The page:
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  18.   LKNGirl says:
    Posted: 24 Nov 08

    I live in the south. I wish attitudes would change, but unfortunately not. I'm a black woman that dates outside of my race. When I do meet a white man that is interested in dating me he seems to be very uncomfortable taking me out in public. Then there's my fantasy theory where I believe there are some white men in the south that are only looking to fulfill their fantasy of having sex with black women. It's disappointing to get more attention, even on this site, from men from across the country than in my own area. Maybe I should pack up my little doggies and move.

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  19.   poetlove says:
    Posted: 12 Jul 08

    blackeloquent, well put you find it often if you have white friends tell them you're going to an African heritage festival. There are some that will be interested in knowing, others will cringe like why you going to that. I don't find it racist if you want to date within in your own. I am good friends with a few white people females included. But I love black women, tried to date a white girl once, didn't work for me. I performed a poem dedicated black women she said it was harsh. It's a two sidedness to the universal love thing. You can love universally but not your own. That's insane thinking I'm not a racist because I love what I came from. A black woman

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  20. Posted: 15 Apr 08

    Peace & Greetings, As a woman of African descent, I am disturbed by the fact that people identify an individual as a racist merly because they choose to date and marry in their own racial or ethnic group and are opposed to doing so in other groups. Surely if an individual can show prefernce toward another group other than their own and not be considered racist, surely someone can have that same preference within a group. I believe that we have become so sensitive to the race issues in our country that now people can hardly celebrate the rich history, legacy, and cultural diversity within their own group without having to apologize for it. I am not interested in marrying outside of my race not because I hate other races but because I love my own. I believe it is perfectly healthy to support your lineage, heritage, and traditions of your own culture without people considering it hatred. Furthermore, on the flip side, internal racism in groups exists as well. Everyone who joins another race may not be doing it for harmonius reasons. Some people reject the men and women of their own race, and in my opinion, that clearly does not make the world a better place. You can accept, appreciate, respect, other groups and clearly you don't have to join them to do so. More importantly, marrying other races does not exempt you from racism,both internal or external. Lastly, we should understand that many people get together for many reasons and we should not assume that interracial couples have a color blind heart and a higher level of acceptance of races, for no one knows why any 2 people get together. For some, it is because they reject their own and deem another group as superior to their own. Both ethnocentricsm and racism can go both ways. We need to celebrate and embrace ourselves and heal from self-hatred and then we can embrace and respect other races. I love my color and want all chidren to know, that it doesn't have to be mixed to be accepted. This is not a time to be colorblind, it time to see! peace, blackeloquent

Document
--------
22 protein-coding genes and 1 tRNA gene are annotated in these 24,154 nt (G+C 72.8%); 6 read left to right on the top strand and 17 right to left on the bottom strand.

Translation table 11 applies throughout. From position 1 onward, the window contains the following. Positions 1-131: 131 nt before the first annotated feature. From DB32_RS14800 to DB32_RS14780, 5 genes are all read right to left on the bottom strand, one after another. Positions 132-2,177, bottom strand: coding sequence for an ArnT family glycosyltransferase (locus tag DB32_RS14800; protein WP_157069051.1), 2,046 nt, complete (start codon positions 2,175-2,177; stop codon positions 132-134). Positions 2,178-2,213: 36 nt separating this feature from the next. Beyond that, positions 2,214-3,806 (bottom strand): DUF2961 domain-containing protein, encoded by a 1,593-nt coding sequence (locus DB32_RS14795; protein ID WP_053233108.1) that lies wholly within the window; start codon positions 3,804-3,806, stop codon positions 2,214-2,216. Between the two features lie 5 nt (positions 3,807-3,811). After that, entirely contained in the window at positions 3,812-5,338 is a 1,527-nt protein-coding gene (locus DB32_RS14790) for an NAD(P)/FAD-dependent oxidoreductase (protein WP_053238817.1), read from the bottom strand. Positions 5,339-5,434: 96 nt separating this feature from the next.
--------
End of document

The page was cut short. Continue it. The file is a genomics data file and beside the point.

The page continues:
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  21.   Jasmine says:
    Posted: 15 Feb 08

    I think that racism is very much alive but I also think that its gradually lessening. I personally have no reservations about other races or interracial dating. I'm a white girl and honestly, I find myself attracted to blacks and asians. If in the future I'm in love with someone of a different race, I'll marry them regardless of what ANYONE thinks. To me, it shouldn't matter what people think. Why should you sacrifice your happiness because someone else is uncomfortable with it?

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  22.   desz says:
    Posted: 02 Feb 08

    desz Says: desz Says: Got it! Sorry for the severe typos earlier... It would be interesting to get perspectives on interracial dating from the product of interracial unionshow do the offspring of mixed race unions view dating and who is attracted to them considering bi-racials are rarely represented and how do they (especially the males)cope with fewer dating choices due to there cultural defined racial ambiguity? The scarce representation, especially of classic bi-racial males, tends to reduce their value among women of different racial groups making bi-racial males less likely of experiencing dating variety than males of non-biracial groups.